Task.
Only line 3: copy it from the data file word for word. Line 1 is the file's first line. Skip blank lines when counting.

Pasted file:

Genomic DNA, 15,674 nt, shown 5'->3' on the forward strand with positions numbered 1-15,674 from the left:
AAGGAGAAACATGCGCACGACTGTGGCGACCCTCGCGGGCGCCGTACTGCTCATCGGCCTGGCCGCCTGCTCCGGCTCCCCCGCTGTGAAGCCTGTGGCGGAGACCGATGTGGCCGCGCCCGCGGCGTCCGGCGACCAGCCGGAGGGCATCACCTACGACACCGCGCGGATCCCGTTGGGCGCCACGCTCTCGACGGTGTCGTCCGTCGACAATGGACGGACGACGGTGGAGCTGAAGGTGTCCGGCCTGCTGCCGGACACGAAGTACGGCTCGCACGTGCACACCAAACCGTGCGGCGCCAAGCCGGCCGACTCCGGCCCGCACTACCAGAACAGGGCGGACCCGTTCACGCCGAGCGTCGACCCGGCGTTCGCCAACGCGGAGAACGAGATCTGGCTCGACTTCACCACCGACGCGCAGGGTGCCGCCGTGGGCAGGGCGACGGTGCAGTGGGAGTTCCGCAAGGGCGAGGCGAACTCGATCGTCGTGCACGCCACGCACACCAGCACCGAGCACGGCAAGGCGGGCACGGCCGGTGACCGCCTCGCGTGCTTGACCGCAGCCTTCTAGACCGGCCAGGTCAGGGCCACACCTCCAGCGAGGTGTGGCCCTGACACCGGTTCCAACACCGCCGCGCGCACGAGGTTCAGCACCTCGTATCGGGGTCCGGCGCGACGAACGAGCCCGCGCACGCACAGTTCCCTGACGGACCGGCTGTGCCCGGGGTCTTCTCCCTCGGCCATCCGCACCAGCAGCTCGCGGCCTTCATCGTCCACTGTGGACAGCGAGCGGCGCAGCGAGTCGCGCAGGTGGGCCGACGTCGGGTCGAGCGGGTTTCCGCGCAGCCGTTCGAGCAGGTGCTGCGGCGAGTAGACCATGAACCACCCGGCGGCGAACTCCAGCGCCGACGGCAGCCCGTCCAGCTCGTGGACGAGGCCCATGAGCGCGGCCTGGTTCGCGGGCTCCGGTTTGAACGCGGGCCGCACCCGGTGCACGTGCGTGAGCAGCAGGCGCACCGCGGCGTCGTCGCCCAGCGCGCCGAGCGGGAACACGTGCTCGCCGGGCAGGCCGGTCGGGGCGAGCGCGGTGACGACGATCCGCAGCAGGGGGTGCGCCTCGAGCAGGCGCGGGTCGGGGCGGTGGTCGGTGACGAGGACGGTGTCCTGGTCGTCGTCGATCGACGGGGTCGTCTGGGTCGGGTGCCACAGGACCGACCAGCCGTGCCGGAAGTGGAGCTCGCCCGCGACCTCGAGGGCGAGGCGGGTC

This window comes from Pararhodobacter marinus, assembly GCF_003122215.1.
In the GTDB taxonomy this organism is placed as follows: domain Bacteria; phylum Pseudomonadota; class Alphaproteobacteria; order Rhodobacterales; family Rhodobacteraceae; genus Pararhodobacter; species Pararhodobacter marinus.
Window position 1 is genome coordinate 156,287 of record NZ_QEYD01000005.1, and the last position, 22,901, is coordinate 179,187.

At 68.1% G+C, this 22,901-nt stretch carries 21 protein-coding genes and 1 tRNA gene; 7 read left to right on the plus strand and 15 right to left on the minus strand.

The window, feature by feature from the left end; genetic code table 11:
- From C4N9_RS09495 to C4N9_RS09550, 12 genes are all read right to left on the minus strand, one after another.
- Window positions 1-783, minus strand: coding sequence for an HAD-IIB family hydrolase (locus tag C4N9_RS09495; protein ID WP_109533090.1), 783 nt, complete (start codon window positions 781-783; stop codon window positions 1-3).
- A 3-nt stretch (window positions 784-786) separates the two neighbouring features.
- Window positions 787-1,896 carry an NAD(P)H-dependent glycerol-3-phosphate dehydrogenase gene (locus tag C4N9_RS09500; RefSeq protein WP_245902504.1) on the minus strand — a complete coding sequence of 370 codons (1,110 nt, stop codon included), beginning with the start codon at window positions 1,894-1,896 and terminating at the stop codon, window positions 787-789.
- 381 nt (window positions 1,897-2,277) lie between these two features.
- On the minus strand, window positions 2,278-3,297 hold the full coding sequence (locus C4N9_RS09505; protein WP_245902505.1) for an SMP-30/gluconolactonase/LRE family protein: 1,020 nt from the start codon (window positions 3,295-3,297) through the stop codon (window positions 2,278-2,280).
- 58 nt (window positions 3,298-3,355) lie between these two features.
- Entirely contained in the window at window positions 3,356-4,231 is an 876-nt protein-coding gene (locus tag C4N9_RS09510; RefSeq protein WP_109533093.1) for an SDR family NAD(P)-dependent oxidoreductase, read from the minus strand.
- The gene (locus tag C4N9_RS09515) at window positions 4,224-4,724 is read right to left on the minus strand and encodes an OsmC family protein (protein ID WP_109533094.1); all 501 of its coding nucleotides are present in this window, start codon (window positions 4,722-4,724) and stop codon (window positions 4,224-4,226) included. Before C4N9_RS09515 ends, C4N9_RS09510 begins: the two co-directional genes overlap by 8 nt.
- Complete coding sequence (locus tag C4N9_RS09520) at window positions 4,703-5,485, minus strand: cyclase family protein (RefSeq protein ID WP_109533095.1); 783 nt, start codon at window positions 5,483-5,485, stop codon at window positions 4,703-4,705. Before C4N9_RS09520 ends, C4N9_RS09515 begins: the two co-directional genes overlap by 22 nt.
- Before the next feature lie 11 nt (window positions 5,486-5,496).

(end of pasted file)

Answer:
This window comes from Pararhodobacter marinus, assembly GCF_003122215.1.